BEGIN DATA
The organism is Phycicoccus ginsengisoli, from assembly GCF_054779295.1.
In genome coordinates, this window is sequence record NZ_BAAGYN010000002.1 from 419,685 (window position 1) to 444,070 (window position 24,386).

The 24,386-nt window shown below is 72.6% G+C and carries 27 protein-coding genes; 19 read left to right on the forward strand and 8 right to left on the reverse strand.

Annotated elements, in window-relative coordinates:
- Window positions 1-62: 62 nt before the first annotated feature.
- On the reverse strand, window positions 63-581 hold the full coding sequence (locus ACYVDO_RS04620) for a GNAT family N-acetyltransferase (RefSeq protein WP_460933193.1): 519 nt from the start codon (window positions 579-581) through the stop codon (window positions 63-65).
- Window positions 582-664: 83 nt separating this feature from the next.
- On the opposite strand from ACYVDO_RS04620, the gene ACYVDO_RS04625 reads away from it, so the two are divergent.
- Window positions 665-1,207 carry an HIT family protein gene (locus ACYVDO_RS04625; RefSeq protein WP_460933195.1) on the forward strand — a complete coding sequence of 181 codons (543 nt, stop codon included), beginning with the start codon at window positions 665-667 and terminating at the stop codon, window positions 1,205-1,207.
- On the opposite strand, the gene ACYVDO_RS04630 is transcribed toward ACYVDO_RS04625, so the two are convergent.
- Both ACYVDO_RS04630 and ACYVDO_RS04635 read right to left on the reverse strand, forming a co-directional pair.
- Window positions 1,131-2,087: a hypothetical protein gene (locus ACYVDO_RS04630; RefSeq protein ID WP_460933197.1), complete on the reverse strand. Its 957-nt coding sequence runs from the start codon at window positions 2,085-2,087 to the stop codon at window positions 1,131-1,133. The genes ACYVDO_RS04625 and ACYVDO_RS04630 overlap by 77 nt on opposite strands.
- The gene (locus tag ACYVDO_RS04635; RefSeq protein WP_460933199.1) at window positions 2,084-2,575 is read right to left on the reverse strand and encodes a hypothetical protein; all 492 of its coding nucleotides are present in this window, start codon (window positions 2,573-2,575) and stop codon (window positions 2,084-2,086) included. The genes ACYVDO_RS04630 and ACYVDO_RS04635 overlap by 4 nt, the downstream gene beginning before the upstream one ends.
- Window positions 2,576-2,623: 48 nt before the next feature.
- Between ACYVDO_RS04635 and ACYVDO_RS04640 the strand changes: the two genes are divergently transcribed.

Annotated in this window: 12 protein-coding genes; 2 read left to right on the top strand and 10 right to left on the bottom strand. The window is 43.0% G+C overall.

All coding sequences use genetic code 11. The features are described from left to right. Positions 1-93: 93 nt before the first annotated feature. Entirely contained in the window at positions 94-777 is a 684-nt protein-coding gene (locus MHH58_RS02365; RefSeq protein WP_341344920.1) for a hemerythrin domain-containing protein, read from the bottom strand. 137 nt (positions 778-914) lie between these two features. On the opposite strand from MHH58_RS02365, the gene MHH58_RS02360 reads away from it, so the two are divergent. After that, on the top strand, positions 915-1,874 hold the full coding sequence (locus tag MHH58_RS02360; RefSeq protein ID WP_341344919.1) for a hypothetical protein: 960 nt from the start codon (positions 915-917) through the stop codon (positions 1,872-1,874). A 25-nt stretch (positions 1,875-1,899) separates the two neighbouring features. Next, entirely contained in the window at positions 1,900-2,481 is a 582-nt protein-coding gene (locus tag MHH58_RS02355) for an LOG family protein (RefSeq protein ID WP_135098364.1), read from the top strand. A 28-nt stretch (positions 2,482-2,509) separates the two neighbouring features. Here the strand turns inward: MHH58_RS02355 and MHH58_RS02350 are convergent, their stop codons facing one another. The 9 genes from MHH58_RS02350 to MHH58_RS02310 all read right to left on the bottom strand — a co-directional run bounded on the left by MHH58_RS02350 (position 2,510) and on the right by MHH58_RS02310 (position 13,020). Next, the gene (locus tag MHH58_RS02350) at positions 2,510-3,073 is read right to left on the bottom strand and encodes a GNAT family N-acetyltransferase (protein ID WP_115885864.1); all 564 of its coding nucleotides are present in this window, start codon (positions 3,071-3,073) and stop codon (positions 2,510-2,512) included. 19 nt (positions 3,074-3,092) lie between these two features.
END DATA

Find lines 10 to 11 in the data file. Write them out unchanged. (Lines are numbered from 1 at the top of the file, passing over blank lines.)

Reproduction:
- On the opposite strand, the gene ACYVDO_RS04630 is transcribed toward ACYVDO_RS04625, so the two are convergent.
- Both ACYVDO_RS04630 and ACYVDO_RS04635 read right to left on the reverse strand, forming a co-directional pair.